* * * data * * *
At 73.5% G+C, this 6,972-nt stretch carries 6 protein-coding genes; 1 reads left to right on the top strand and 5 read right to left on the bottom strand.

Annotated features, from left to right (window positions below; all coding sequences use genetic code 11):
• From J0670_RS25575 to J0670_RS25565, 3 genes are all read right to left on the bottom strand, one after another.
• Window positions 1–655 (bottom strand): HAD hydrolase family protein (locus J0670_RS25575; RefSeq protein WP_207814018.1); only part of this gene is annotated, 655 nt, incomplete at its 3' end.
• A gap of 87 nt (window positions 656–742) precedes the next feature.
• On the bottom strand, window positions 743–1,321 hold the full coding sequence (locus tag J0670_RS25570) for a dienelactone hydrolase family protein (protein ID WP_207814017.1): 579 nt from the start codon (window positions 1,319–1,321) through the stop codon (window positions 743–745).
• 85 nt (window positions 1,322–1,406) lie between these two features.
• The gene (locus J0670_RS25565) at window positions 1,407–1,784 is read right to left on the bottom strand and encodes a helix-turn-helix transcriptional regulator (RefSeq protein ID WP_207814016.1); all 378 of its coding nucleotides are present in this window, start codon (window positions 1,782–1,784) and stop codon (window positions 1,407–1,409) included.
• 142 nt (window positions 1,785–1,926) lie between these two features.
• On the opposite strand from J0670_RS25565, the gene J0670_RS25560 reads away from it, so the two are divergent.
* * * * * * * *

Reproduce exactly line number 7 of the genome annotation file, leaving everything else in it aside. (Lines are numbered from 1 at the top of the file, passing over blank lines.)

• 85 nt (window positions 1,322–1,406) lie between these two features.